The following Dispute Resolution practice note Produced in partnership with Zainab Hodgson and Kavidha Clare of CMS provides comprehensive and up to date legal information covering:
This Practice Note considers the different categories of contractual damages that may be available for financial loss (pecuniary loss), ie expectation-based damages, reliance-based damages and gains-based damages.
For guidance on contractual damages generally, see Practice Note: Contractual damages—general principles.
For guidance on claiming damages for non-financial loss for breach of contract, see Practice Note: Contractual damages—non-pecuniary losses.
Recoverable damages in respect of pecuniary losses are:
expectation-based damages (also known as ‘loss of bargain’ damages)
consequential loss damages
‘Expectance-based damages’ are generally used for the calculation of damages.
These are awarded to compensate the innocent party and put them back into the same position as they would have been had the contract been satisfactorily performed and the breach had not occurred. The measure of such damages is the net value of the benefit the claimant failed to get.
they can be based on a claim for potential lost profit, where the seller of a business warrants that the profits of the business will reach a certain level in the course of the next year and they do not (such 'warranty claims' are often considered in the months following a business sale or share purchase, see Practice Note: Starting an SPA breach of warranty claim—a practical guide)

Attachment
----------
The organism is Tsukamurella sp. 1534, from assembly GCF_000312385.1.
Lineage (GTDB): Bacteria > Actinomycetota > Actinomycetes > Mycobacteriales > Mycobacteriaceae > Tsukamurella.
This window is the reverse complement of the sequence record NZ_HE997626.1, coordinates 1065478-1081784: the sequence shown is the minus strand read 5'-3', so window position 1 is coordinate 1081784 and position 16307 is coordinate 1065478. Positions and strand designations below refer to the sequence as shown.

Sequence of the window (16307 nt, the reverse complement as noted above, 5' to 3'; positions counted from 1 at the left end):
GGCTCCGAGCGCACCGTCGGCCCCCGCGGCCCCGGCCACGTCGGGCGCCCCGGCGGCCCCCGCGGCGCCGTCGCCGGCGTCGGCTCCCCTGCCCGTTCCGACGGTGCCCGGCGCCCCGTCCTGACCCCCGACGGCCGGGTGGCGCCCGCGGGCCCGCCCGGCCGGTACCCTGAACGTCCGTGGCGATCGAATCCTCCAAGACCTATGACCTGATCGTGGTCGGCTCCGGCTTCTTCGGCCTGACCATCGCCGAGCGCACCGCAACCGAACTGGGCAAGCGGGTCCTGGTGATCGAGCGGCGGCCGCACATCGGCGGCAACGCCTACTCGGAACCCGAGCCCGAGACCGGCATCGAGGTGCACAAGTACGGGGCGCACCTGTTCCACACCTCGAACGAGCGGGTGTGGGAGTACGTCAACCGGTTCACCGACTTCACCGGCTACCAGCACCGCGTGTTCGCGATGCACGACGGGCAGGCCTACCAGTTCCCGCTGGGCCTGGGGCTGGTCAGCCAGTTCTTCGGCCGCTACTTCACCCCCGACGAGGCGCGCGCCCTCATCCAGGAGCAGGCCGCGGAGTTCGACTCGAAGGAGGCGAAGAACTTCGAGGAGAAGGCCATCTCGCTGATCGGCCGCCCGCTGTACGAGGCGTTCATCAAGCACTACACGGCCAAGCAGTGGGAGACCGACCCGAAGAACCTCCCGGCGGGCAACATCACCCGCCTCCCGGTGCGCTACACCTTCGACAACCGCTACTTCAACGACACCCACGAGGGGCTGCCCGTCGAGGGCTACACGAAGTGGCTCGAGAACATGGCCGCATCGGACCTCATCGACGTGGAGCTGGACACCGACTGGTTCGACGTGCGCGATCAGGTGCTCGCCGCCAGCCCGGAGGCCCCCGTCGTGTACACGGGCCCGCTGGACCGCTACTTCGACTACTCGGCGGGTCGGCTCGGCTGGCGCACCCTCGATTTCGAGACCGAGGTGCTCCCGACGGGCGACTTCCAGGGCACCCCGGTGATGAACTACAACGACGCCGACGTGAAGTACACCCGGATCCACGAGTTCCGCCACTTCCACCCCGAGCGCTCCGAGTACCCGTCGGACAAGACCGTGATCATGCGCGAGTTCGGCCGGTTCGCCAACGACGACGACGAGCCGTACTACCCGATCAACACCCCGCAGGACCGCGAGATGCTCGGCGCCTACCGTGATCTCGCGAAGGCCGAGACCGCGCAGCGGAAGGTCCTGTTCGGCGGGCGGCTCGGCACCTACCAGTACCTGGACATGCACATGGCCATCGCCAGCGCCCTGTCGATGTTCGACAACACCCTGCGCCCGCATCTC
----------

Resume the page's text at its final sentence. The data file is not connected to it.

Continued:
where goods with a certain market value were due to be delivered for
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BREXIT: As of exit day (31 January 2020), the UK is no longer an EU Member State. However, in accordance with the Withdrawal Agreement, the UK has entered an implementation period, during which it continues to be subject to EU law. This has an impact on this Practice Note. For further guidance on
The principles of the notarial act are that it is:•an act of the notary and not of the parties named in the document•a record of a fact, event or transaction•in the form of a document, notwithstanding the form of the underlying document, fact, event or transactionThe purpose of the notarial act is
Produced with input from Rebecca Cousin of Slaughter and May on market practice.This Practice Note summarises the rules and guidance in relation to parties who are, or may be presumed to be, acting in concert for the purposes of The City Code on Takeovers and Mergers (the Code). In particular the
Codicils may be used for making any alteration in a Will such as to alter the executors or make changes in legacies, whether by addition or deletion but that is by no means their only use. As a general rule, substantial changes are best achieved by means of a new Will and codicils are more
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